Nokia's withdrawal comes after some members of the open radio access network industry group were added to the US government's "Entity List," which fingers organisations the country claims pose a threat to America's security.
News of the Finnish telecoms giant's decision to suspend work with the O-RAN Alliance – a group of telcos and vendors that work together to test and work on open standards and software around telecoms infrastructure kit – emerged last week following a report by Politico – which Nokia confirmed.
LG Electronics will pay a minimum of $1.9bn to General Motors after defective batteries it supplied for the car maker's Chevrolet Bolt electric vehicles caused car fires.
The payment is related "to manufacturing defects in battery modules supplied by LG," GM said in a statement.
The most recent recall was related to two manufacturing defects in batteries that posed fire hazards. GM recalled of Bolt EV models from 2017-2022 and the latest 2022 model of the Bolt EUV. The two manufacturing defects, a torn anode and a folded separator, were in the same battery cell.
Nokia and Daimler have resolved a long-running patent dispute, with both sides halting any pending litigation across the world and the German carmaker agreeing to pay licence fees.
Neither parties disclosed the terms of the agreement, or whether it pertained to any specific patents.
Last August, a Mannheim court ruled Daimler had violated Nokia's rights on patent EP2981103, which pertains to how end-user devices interact with LTE networks. Daimler swiftly appealed.
Nokia licensor HMD Global is quids in after securing $230m in funding from a bevy of biz "partners" including Google, Qualcomm, and Nokia Technologies.
That's a huge chunk of change considering we're in one of the worst periods for the smartphone industry ever. Coronavirus has forced many to reconsider their luxury purchases, with handset upgrades deferred or cancelled while economic uncertainty remains.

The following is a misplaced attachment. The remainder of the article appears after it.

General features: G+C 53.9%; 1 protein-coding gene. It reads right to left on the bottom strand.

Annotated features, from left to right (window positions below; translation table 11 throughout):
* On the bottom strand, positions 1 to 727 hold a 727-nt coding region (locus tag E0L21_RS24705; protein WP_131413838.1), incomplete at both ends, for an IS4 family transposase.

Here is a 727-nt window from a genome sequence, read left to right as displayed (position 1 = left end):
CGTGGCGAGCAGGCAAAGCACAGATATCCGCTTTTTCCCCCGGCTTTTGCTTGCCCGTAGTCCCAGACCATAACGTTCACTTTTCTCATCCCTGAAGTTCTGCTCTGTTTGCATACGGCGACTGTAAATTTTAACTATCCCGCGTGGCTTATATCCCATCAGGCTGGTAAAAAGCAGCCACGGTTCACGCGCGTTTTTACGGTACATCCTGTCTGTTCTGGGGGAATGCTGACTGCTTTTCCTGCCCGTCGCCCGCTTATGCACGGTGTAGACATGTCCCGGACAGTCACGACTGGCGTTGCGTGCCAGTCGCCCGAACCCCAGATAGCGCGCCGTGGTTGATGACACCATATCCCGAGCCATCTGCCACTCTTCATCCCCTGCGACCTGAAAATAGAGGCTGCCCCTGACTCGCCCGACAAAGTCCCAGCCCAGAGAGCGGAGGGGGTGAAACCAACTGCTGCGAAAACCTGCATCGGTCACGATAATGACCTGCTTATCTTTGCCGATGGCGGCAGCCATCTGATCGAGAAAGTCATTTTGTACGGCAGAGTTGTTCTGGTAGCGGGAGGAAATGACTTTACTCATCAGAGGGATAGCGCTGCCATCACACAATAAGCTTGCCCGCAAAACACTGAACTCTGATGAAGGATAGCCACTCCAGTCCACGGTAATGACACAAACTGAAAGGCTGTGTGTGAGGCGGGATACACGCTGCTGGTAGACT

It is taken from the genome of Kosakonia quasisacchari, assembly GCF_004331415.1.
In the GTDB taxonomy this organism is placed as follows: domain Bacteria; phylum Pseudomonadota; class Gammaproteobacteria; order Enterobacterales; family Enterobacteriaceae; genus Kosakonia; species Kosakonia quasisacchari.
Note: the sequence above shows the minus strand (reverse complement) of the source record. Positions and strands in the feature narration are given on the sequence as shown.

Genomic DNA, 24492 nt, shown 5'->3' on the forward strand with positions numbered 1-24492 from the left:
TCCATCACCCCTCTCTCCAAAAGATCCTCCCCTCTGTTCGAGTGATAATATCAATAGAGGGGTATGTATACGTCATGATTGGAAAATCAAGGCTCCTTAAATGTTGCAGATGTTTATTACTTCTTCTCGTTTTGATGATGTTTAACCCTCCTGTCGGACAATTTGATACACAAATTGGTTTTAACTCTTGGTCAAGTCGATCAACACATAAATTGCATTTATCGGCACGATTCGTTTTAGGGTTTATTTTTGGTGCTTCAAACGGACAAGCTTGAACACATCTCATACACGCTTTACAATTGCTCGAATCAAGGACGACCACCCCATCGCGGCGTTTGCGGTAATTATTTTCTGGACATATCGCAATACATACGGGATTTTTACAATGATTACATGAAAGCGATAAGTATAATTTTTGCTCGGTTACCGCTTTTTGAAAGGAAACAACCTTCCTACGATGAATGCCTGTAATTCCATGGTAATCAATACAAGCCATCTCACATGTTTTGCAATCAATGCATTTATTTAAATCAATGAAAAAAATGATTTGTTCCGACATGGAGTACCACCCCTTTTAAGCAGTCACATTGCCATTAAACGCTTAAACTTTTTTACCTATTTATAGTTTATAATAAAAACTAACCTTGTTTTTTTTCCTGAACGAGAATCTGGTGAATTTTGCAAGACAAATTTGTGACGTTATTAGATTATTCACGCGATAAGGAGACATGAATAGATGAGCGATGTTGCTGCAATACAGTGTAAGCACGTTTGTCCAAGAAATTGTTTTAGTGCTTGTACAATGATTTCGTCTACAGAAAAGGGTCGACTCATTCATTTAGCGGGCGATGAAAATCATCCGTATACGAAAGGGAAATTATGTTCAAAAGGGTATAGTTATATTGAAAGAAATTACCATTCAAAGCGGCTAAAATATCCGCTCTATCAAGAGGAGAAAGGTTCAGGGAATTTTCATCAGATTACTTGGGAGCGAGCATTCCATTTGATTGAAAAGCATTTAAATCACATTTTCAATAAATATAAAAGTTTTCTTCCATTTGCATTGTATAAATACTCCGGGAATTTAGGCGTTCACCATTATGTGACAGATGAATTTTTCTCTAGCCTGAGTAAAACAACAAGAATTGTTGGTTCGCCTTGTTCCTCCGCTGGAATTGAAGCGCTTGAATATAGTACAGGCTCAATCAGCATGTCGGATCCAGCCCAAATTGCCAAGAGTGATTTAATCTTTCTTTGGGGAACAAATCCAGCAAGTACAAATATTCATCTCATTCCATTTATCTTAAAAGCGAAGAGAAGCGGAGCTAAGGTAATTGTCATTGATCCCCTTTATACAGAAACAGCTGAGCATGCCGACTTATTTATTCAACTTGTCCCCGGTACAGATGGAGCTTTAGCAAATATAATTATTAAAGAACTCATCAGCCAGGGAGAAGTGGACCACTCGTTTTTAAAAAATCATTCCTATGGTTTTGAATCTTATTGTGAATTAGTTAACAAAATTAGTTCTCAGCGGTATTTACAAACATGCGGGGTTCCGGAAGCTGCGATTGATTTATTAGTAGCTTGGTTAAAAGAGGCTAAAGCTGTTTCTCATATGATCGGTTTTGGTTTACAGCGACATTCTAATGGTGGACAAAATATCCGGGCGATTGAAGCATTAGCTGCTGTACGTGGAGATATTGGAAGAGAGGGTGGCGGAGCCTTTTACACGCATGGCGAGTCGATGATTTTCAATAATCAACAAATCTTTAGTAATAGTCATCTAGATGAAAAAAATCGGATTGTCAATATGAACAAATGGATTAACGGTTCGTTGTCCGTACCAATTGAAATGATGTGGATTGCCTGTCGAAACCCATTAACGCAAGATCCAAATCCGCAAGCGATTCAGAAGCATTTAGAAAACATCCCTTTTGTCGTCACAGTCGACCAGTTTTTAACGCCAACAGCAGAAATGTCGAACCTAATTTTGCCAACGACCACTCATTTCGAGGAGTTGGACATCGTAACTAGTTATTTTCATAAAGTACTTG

But then again, HMD Global isn't Apple or Samsung. Its devices populate the competitive sub-$500 region, where it fights against the likes of Motorola, Xiaomi, and OPPO. It's this sector that analysts expect to weather the current storm the best as consumer spending shifts from flagships to more affordable models.
Nokia has been busily making deals with the cloud giants to connect their computing platforms to its Radio Access Network (RAN) via the magic of 5G.
As well as its former beau Microsoft (don't mention the phone thing), Nokia has also been chatting with Google and AWS with a view to integrating Nokia's Cloud RAN and 5G support into some of the edgier cloud technologies.
For Google, this means integrating Nokia's 5G vDU (Virtualised Distributed Unit) and 5G vCU (Virtualised Centralised Unit) with Google's edge computing platform, running on Anthos.
Korean mega-corp LG has open-sourced the in-house toolbox it uses identify and manage open-source software licences within its own business.
Known as FOSSlight, the suite helps users to ensure they are using code as permitted by its licence, looks out for known vulnerabilities in free and open-source software (FOSS) so that developers address those holes, and can also check FOSS libraries and projects offered by third parties.
The software thus creates a workflow for checking compliance.